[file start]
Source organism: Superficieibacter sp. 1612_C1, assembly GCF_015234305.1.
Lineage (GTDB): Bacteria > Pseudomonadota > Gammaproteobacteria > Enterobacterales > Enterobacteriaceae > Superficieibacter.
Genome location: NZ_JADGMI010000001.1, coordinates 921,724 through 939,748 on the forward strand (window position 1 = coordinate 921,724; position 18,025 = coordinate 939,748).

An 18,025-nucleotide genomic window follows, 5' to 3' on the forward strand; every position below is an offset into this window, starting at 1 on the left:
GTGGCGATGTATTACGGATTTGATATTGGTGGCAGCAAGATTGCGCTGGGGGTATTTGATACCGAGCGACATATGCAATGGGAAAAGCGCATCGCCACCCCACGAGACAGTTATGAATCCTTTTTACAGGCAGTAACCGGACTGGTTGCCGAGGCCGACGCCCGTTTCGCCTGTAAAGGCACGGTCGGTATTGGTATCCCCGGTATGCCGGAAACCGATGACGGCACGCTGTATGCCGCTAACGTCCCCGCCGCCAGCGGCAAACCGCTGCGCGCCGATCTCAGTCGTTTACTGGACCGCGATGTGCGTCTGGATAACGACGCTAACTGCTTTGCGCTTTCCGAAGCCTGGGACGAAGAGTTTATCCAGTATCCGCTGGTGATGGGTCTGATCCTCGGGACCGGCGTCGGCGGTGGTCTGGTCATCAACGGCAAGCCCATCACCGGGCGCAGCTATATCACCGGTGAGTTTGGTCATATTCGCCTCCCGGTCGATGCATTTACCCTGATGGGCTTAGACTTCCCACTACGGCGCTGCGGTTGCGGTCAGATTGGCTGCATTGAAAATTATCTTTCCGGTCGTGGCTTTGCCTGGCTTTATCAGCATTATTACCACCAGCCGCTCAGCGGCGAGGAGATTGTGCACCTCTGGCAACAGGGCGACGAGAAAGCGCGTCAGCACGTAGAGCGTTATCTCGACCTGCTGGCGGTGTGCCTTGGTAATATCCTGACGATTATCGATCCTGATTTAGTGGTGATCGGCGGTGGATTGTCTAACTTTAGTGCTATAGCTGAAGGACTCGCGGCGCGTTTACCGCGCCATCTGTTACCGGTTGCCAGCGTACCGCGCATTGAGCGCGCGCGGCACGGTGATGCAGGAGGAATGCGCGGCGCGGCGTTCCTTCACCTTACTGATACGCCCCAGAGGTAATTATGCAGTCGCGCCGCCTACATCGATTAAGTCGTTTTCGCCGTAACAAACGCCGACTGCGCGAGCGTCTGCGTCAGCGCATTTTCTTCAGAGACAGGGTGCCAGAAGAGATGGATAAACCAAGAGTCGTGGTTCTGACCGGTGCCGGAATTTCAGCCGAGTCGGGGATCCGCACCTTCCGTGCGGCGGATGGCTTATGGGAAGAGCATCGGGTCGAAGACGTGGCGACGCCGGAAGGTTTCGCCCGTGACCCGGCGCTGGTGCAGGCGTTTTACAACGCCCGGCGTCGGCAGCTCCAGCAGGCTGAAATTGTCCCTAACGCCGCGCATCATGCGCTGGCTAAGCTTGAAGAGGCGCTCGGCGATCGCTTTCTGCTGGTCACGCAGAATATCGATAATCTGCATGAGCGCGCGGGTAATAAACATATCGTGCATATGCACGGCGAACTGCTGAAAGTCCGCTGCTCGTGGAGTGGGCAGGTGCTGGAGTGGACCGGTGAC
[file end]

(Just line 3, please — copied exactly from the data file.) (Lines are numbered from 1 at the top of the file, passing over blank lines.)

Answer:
Genome location: NZ_JADGMI010000001.1, coordinates 921,724 through 939,748 on the forward strand (window position 1 = coordinate 921,724; position 18,025 = coordinate 939,748).